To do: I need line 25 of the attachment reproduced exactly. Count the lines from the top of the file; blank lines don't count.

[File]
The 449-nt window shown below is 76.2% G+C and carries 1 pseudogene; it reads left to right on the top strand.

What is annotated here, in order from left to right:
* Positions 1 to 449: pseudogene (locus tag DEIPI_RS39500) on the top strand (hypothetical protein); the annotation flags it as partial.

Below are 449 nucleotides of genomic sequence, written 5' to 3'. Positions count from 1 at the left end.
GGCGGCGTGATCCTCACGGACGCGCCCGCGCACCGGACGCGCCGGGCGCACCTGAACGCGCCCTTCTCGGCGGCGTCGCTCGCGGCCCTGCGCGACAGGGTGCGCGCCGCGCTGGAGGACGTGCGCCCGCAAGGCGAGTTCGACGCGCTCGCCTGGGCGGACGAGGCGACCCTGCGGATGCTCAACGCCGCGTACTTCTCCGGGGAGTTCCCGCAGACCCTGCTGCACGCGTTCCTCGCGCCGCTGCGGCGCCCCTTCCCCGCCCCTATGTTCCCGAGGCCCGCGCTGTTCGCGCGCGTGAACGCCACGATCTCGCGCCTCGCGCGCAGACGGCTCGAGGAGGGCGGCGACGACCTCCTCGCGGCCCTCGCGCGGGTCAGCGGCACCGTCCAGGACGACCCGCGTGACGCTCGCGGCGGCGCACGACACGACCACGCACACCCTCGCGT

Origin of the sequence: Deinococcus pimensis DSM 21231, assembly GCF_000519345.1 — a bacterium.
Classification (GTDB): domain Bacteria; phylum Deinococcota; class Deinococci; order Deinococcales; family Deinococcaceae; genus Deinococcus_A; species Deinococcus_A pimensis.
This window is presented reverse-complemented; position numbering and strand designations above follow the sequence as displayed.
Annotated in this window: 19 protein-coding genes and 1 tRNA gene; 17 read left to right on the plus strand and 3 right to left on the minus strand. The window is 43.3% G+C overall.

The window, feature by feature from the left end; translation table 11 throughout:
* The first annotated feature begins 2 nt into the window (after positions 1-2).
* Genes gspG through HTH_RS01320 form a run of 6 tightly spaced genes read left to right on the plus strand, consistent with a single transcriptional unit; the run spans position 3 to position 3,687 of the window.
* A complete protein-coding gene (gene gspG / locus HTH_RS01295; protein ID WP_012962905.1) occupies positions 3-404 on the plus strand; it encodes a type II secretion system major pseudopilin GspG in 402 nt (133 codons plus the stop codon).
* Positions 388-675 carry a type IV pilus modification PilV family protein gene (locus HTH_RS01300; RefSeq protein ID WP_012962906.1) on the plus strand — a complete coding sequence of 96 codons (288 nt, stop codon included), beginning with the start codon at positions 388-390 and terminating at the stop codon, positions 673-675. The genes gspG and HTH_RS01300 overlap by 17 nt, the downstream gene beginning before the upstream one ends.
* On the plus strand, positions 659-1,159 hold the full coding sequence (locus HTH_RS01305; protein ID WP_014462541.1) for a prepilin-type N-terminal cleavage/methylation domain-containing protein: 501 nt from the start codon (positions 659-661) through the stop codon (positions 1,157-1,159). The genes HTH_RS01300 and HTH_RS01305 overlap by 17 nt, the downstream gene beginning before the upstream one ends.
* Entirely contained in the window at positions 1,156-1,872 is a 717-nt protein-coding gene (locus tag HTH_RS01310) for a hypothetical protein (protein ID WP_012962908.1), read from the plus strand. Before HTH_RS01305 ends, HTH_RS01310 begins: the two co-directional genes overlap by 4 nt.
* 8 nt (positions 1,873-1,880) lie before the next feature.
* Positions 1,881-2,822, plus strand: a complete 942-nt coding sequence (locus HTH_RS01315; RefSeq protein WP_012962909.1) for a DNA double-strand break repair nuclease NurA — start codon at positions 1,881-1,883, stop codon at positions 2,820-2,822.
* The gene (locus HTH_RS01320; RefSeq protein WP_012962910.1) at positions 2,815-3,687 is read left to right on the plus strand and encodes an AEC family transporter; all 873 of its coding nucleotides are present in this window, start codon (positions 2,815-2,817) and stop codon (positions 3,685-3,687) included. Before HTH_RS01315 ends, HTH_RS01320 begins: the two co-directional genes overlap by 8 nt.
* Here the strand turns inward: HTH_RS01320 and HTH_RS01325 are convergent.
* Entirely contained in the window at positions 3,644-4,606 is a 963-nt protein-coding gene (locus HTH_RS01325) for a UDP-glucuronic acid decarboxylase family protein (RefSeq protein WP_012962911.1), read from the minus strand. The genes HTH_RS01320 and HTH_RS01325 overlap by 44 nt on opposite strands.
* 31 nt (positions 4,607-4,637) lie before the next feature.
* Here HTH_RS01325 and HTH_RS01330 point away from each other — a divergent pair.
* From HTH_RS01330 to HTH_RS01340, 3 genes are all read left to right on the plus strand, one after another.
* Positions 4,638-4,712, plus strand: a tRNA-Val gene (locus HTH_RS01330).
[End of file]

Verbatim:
* Positions 4,638-4,712, plus strand: a tRNA-Val gene (locus HTH_RS01330).